Chris Mooney, a freelance writer and correspondent with The American Prospect, has an essay in the current issue of The New Scientist titled “Hail to the Intellectual President.” The gist of it is that President Bush was “the consummate anti-intellectual,”—and very bad for the nation’s pursuit of scientific research; and President Obama, by contrast, is the opposite: “If Obama pulls off governing as an intellectual president, the dividends could be enormous.”
A few years ago, before Obama arrived to serve as counterpoint, Mooney wrote a whole book, decrying the The Republican War on Science (2005). This was partisanship served up neat. Even the New York Times reviewer, John Horgan, described it as "a diatribe, from start to finish." In his New Scientist article, Mooney sticks close to form.
But he also gives voice to a conceit that is in wide circulation in academe. At its most cartoonish, the conceit is “Bush bad; Academe imperiled; Obama good; Academe saved.” Imagine fair Olive Oyl, struggling against the dishonorable intentions of Brutus, but saved in the nick-of-time by vege-vore Popeye. This isn’t very far from the breathless accounts in much of the academic press. A week after the election, the Chronicle of Higher Education announced, “America Elected a Professor in Chief.” The article noted that both Obama and Biden and both of their spouses had held positions in higher education.
Is the conceit justified? It certainly isn’t beyond the pale of reason to consider that one party or one president may be better than another in advancing the interests of scientific research and the welfare of higher education. Presidents set priorities. They propose budgets. They sign and veto bills. They issue executive orders. So surely there is a record that could be objectively assessed for President Bush. President Obama’s time in office has been too short to offer a comparable assessment.
Beginning in 1998, President Clinton sought to double the budget for the National Institutes of Health. Bush followed through on this. In 2001 the NIH budget stood at $20 billion, but by 2003—under Bush— it was $27 billion. It is quite true that President Bush didn’t surpass that contribution to science, but it is also true that he kept this massive increase in place, at about $28 billion. That doubling, according to the federal budget, “has yielded the world’s largest investment in biomedical research.” This is not exactly an expression of hostility to science, unless the new standard is to keep on doubling NIH funding every five years.
The Bush administration’s policies may in some cases have prompted a shift from government to private sector funding. According to the Journal of the American Medical Association, in 2005, private sector funding for research and development reached a record high of $40 billion. This wasn’t because scientists, starved for support, went looking for new sources. It was because the Bush administration created an “R&D tax credit that lets companies write off a portion of their R&D expenses.” This was not a wise move if Bush’s goal was to suppress science.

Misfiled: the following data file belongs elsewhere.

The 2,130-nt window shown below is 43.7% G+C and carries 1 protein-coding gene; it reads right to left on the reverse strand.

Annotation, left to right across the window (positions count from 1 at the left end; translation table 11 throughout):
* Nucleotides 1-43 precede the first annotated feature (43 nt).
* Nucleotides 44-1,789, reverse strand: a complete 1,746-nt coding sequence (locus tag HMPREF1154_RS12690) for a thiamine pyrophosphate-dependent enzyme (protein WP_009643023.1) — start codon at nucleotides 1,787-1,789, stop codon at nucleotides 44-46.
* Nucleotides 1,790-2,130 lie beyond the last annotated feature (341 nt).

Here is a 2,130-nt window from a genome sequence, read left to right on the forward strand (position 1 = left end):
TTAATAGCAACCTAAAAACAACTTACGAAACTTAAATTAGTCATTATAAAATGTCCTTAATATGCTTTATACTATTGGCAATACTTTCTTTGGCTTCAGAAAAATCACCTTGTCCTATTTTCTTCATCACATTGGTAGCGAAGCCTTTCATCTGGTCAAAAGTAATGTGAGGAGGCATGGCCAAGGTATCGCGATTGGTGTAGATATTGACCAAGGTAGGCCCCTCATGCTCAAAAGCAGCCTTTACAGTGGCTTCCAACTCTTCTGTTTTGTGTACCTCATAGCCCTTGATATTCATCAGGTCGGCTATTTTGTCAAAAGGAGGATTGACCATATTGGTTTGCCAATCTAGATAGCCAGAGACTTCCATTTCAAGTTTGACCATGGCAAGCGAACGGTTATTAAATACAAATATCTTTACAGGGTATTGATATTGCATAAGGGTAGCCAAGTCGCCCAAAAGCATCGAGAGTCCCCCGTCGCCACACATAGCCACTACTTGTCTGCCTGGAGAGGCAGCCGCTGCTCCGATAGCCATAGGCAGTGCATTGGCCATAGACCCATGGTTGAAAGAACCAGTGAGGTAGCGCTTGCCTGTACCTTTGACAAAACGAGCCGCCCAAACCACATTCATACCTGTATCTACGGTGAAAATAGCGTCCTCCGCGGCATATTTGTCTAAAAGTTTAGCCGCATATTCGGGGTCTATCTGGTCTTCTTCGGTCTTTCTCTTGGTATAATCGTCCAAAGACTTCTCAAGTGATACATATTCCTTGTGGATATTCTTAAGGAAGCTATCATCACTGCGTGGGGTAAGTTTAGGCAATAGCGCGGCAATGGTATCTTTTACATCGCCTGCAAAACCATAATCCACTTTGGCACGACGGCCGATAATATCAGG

Some of this material I’ve drawn from Alison McCook’s article in The Scientist, “Sizing Up Bush on Science,” but it isn’t hard to find other data that runs against the cartoon image of Bush as an anti-science Brutus.
In Bush’s 2003 State of the Union address he called on Congress “to commit $15 billion over the next five years, including $10 billion in new money, to turn the tide against AIDS in the most afflicted nations of Africa and the Caribbean.” Congress delivered, and as Bush’s term wound down last summer, he signed a five-year extension of the President’s Emergency Plan for AIDS Relief (PEPFAR). The new funding commits up to $8 billion, “the largest commitment by any nation to fight a single disease.” The program extended anti-retroviral treatment from about 50,000 in sub-Saharan Africa in 2003 to 1.7 million today, and the funding supports treatment for tuberculosis and malaria, as well as AIDS.
Some of us are dubious of the “science” behind global warming. There are numerous reasons to be skeptical, but to take one, the temperature readings collected by the National Oceanic and Atmospheric Administration (NOAA) for the United States depend on 1,221 climate-monitoring stations overseen by the National Weather Service. The Heartland Institute has just issued a disturbing report titled “Is the U.S. Surface Temperature Record Reliable,” that includes more than 100 photographs of these climate-monitoring stations, showing our official temperature gauges placed in the middle of asphalt parking lots, next to air conditioning unit exhaust fans, and on concrete slabs next to roadways. Official U.S. temperature records have been—there is no other word for it—cooked. The examination of this scandal continues.
Professing skepticism is not ordinarily construed as being “anti-science.” To the contrary, skepticism based on the careful examination of evidence and the rational consideration of competing hypotheses is usually taken as the hallmark of science.